How to Adjust a Yamaha Outboard Carburetor

Written by will charpentier
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Adjusting the carburettor on a Yamaha outboard motor is a straightforward process. Even though it is straightforward, it may leave you feeling like you've spent a great deal of time standing on your head since the adjustments will require you to lean over the top of the motor for at least half the time it takes to make them. Fortunately, such adjustments are usually only necessary after the throttle body or throttle linkage has been replaced.

Skill level:
Moderate

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Things you need

  • T25 Torx bit with a hole drilled in the centre to receive the pin

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Instructions

  1. 1

    Loosen the cam follower roller screw, allowing the follower to move without restriction.

  2. 2

    Locate the idle stop screw, located halfway down the throttle lever, and loosen its locknut.

  3. 3

    Rest the roller on the throttle cam and turn the idle stop screw until the curved front edge of the throttle cam aligns with the centre of the roller. Re-tighten the idle stop screw locknut.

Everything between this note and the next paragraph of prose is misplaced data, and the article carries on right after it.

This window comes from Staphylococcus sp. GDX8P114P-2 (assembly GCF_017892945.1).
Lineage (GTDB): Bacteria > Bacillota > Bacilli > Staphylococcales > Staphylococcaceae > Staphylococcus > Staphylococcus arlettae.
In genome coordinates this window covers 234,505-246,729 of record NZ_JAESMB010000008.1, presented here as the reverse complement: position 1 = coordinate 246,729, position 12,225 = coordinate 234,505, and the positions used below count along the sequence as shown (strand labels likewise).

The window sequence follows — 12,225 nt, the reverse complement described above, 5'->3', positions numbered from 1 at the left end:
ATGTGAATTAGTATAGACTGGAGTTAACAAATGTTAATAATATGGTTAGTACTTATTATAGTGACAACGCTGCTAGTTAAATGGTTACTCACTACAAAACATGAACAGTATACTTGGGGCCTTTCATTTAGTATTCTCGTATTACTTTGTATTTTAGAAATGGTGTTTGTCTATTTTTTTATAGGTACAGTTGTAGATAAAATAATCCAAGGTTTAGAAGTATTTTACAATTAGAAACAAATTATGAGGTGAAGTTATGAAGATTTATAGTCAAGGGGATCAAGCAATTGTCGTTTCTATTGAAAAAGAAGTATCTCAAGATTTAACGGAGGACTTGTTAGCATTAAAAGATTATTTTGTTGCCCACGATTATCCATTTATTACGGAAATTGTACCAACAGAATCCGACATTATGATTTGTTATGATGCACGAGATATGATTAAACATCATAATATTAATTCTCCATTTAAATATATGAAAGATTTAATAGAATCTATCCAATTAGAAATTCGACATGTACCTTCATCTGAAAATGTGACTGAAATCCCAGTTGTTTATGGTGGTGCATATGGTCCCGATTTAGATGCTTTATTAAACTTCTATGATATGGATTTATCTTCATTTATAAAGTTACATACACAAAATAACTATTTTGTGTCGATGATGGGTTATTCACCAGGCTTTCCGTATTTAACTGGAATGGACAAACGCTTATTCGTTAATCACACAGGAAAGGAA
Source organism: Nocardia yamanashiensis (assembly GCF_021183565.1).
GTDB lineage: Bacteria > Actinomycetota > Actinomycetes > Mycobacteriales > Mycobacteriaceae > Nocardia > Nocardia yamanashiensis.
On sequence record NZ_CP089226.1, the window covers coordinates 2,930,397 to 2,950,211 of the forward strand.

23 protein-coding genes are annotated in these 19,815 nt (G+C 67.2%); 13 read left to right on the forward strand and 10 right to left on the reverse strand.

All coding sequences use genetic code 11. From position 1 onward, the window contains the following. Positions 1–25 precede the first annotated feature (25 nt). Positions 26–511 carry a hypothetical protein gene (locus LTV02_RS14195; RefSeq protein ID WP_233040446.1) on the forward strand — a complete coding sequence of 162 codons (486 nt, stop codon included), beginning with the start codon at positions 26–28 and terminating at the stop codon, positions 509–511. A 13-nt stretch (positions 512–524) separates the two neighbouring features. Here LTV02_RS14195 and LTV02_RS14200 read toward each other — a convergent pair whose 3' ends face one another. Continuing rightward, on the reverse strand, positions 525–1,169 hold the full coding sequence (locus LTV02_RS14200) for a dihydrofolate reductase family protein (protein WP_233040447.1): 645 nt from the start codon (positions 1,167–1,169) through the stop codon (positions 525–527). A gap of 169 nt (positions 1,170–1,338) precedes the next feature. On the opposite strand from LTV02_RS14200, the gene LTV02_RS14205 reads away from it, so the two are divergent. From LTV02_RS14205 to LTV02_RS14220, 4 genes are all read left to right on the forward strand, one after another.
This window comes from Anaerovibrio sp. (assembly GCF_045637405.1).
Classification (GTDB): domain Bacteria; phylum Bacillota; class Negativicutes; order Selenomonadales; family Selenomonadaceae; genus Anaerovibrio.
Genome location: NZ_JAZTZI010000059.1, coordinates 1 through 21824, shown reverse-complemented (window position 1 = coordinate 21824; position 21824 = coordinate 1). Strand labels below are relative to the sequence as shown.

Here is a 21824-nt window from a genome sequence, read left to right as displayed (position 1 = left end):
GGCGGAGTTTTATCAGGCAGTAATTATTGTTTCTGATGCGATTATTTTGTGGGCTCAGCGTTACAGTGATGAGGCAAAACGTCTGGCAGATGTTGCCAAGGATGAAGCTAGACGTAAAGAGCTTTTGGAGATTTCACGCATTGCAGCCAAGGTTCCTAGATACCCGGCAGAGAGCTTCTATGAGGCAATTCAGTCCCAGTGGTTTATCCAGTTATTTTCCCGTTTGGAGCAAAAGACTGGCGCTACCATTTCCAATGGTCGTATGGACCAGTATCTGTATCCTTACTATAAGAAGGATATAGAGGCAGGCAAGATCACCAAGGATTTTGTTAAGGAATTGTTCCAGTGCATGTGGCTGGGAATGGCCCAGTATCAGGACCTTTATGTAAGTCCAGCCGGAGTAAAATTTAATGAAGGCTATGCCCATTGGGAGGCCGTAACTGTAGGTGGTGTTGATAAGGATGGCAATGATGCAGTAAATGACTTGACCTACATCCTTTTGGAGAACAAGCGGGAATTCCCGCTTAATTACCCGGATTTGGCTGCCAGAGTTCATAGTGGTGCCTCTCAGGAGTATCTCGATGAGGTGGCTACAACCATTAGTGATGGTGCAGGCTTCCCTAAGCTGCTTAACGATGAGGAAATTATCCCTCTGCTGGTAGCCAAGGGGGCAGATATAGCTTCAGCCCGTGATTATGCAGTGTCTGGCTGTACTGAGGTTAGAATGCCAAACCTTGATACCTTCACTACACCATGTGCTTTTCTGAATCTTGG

4. 4

    Hold the throttle arm against the idle stop. Reposition the cam follower so that there is a gap of between 0.00 inch and 0.10 inch.between the roller and throttle cam. Hold the cam follower in this position and re-tighten the cam follower screw.

Tips and warnings

  • The throttle linkage is all located on the port side of the motor. The throttle cam and cam follower are at the front port side, just in front of and above the separator tank, attached to the side of the throttle body. They look like a "rounded triangle," with the linkage -- the follower -- protruding from them. The throttle arm is almost halfway back on the port side, a hooked metal piece with a small screw protruding from its forward edge, directly behind the vapour separator tank and the idle stop screw is about three-quarters of the way down the throttle lever. The screw is threaded horizontally with the head facing forward and the thread facing aft.
  • Disconnect the negative cable of your battery before performing any maintenance work on your outboard motor, to prevent electrical shock or accidental starting. Remove the nut from the negative post with a 5/16-inch box-end wrench. Lift the cable from your battery, move it outside of the battery box and close the lid of the battery box.
  • If you work on your outboard motor when your boat is on its trailer, or your motor is on a storage stand, remove the propeller nut with a wrench and slide the thrust hub, propeller and washers from the propeller shaft. Failure to remove a propeller before operating an outboard out of the water during maintenance or long-term storage is an invitation to a propeller-strike injury, which can maim or kill.

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